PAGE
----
Friday’s tutorial this week is one of my favorite quilt blocks.
Several years ago, a little after my love affair with crochet began and I started making pinterest boards about it, I finally sat down and let my grandmother teach me.
It’s slow, time consuming and utterly relaxing. And it’s for me. I rarely share my makes or even speak of it much. It’s just for me.
Our first project together was my granny square afghan (don’t know what granny squares are? See here.) which took me two years. Yes, two years! I told you I was slow.
Anyway, this path down crochet took me to a path of a quilt block called Granny Square. A quilt block that mimicked a crochet square. I loved it.
Here is the breakdown of a granny square.
The middle ring or very center is baby.
The ring around the baby is momma.
The ring around momma is granny.
This quilt block has other names as well like Grandmother’s Choice or Grandmother’s Pride, but you get it. They are all about the same thing.
What’s cool about this block is that the squares are set on point within it. AND color combination possibilities are endless.
You can do the momma ring all the same fabrics, as well as the granny ring (just like a crochet square). OR you can say, “hey, this block here with empty out my 2.5″ scrap bin ALL DAY LONG.”
For a 9″ block – (13) 2.5″ prints and (12) 2.5″ background squares
Pull out that scrap bin and let’s get to it!
First, lay out your blocks as shown above.
Let me give you a little hint that I use. This block is a little time consuming and hard to chain piece which is probably a reason I’ve never made a whole quilt with them, but that’s coming for me this summer. I’m determined! Cut pieces of batting, let’s say more than 16″ square, and several of them like 20-30 or whatever you want. I don’t know about you, but I always have lots of unusable leftovers of batting so this isn’t too wasteful. With your scrap bin on one side of you and your batting squares on the other, you can lay out each block on your batting squares, then take all of them to the sewing machine and start sewing one block at a time. This might speed things up a bit and keep you from going back and forth from your sewing machine to your scrap bins over and over. Read more about this method from Lori Holt’s blog here.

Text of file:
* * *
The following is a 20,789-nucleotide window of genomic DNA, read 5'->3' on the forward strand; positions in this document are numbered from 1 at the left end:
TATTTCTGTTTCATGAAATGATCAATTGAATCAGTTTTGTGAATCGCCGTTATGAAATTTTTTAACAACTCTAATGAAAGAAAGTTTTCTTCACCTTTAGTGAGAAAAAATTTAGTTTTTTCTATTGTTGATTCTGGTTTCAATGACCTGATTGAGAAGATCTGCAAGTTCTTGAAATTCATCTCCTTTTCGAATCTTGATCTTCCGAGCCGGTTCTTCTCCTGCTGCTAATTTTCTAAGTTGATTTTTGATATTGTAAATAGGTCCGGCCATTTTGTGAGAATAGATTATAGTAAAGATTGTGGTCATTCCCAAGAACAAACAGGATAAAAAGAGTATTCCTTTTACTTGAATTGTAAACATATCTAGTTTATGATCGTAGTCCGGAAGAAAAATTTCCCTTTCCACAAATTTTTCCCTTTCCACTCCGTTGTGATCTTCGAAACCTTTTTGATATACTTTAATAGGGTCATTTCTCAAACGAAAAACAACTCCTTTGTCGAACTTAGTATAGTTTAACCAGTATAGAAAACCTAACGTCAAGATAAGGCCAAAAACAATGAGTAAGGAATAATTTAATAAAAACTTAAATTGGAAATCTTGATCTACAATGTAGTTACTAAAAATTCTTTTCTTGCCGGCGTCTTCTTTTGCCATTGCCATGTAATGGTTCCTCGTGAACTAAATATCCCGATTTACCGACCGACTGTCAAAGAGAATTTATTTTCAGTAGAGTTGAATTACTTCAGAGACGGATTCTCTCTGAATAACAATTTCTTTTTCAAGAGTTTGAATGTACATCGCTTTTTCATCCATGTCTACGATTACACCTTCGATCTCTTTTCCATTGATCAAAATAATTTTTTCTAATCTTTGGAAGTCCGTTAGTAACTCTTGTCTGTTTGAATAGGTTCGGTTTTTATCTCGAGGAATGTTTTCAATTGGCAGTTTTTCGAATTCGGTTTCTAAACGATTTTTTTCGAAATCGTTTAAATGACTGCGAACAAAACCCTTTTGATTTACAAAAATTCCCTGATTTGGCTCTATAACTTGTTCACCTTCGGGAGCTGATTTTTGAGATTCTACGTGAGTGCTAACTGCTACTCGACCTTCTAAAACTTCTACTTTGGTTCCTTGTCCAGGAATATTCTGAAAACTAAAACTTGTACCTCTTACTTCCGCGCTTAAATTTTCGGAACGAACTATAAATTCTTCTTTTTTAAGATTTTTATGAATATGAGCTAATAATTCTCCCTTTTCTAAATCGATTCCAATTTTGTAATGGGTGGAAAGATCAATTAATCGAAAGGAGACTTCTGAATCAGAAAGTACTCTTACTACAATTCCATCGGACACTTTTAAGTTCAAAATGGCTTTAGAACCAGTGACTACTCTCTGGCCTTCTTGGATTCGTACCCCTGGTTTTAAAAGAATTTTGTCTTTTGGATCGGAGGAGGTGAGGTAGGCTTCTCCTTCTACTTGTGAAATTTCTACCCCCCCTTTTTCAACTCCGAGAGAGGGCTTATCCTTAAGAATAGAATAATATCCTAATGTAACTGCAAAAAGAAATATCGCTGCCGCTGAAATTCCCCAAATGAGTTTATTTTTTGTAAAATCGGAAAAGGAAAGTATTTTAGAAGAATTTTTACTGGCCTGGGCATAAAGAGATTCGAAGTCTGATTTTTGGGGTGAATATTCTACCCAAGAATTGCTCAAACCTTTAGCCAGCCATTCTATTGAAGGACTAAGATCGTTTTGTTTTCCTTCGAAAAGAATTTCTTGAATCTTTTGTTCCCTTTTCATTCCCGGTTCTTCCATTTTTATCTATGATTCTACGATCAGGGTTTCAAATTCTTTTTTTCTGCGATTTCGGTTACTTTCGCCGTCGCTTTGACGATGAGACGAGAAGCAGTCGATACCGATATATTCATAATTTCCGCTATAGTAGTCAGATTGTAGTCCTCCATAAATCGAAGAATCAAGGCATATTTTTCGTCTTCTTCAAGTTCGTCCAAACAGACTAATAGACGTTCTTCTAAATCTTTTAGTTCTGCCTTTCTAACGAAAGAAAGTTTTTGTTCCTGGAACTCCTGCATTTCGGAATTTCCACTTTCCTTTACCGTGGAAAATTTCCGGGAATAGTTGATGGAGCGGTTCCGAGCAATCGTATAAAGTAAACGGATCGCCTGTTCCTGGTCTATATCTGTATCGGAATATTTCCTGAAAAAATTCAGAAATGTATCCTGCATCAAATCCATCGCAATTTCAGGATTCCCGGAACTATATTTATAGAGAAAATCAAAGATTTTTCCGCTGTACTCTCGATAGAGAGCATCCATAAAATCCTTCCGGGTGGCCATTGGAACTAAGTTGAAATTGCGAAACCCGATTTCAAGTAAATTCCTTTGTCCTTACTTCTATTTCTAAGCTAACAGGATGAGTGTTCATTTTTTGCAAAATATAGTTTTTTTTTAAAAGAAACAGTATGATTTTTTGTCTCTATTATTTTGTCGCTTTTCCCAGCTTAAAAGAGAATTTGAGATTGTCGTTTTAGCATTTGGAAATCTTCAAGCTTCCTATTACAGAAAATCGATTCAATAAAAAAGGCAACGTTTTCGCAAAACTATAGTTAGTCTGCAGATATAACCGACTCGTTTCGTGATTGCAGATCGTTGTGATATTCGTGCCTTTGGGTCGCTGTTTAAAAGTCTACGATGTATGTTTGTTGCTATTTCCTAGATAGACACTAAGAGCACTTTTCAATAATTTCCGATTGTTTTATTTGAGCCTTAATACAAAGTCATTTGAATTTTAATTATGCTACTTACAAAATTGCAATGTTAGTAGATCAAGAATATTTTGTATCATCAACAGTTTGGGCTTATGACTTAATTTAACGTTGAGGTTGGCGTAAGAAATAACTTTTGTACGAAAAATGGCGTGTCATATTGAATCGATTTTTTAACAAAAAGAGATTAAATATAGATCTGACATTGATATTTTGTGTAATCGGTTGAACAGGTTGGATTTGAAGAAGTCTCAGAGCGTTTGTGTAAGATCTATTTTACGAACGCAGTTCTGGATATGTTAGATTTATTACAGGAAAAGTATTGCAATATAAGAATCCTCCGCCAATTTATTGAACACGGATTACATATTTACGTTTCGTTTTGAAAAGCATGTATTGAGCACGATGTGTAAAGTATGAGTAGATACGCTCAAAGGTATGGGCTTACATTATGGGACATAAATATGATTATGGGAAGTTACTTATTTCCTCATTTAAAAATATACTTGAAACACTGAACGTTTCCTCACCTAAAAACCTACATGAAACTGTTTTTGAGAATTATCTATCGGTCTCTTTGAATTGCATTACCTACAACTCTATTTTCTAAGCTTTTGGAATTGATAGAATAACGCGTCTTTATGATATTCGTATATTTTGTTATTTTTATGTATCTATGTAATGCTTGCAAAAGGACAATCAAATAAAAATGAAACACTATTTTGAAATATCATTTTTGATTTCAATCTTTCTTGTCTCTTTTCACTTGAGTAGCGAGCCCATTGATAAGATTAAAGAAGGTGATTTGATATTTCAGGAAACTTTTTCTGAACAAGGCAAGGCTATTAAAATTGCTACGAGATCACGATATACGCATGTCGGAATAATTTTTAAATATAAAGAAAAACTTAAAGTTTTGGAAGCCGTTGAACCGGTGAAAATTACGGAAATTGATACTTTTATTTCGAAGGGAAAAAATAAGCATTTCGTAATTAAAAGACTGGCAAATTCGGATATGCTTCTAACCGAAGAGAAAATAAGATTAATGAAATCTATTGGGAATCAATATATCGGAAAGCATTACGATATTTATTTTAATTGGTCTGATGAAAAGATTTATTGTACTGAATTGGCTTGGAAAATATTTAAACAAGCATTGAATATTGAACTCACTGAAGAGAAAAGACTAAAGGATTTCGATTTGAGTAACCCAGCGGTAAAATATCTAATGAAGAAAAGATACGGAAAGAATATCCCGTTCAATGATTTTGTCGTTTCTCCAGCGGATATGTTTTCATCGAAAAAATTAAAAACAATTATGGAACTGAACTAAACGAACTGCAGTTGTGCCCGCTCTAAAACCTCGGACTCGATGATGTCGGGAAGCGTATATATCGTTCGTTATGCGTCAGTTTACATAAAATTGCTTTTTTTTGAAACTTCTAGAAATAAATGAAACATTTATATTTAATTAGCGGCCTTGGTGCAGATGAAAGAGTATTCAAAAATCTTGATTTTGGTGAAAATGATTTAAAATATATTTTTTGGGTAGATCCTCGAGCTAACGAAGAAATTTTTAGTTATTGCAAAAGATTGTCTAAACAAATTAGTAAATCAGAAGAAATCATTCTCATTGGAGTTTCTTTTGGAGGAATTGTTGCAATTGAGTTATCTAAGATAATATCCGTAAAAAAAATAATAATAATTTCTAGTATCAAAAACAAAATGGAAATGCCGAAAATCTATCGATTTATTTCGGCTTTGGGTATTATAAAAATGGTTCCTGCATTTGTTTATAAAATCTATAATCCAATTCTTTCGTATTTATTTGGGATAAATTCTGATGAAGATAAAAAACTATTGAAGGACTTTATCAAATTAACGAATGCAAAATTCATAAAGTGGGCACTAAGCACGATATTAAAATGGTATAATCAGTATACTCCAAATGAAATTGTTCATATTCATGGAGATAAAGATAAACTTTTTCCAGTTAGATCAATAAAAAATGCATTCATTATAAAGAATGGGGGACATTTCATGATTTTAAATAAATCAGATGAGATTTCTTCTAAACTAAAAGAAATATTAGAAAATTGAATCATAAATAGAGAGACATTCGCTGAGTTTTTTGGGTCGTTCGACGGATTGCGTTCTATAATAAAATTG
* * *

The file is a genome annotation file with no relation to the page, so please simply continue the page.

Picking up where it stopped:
Next, sew each row together.
Press each row in alternating directions.
Pin your rows together, nesting seams. And sew them together, then press.
You will run into rows that come up short, but that’s okay, just start where the blocks start.
Note that each row has an extra background square on each end and should look like the above picture.
Keep pinning rows together until they are completed. Don’t forget those single background squares on the top and bottom.
You should end up with something like this.
Take it to your cutting mat. Line your ruler up 1/4″ from the corners of your print squares like the picture above and cut.
Just like this.
For this step and since you have to cut all the way around the block. I pulled out my tiny rotary mat, that way I could swivel it around for each side. It’s completely unnecessary, but I did move faster because of it.
So when I make this block later this summer for a full quilt. I’m going to be making the 10.5″ block and then I will be adding 2.5″ borders all the way around it to bring it to size of 15.5″ (I am on a I WILL NOT USE SASHING rule for awhile. I found that it really irritates me to make a quilt that way, so no more. Do what you love right? And I love piecing blocks, not sashing).
I’m doing this because my 2.5″ square scrap bin is bursting. I’ll be using low volumes instead of the white of course too. Extra scrappy.
And using magical camera tricks, here is what a whole quilt of this block would look like.
Eek! I’m excited to get to this one. Maybe you will join me? Let’s say, July?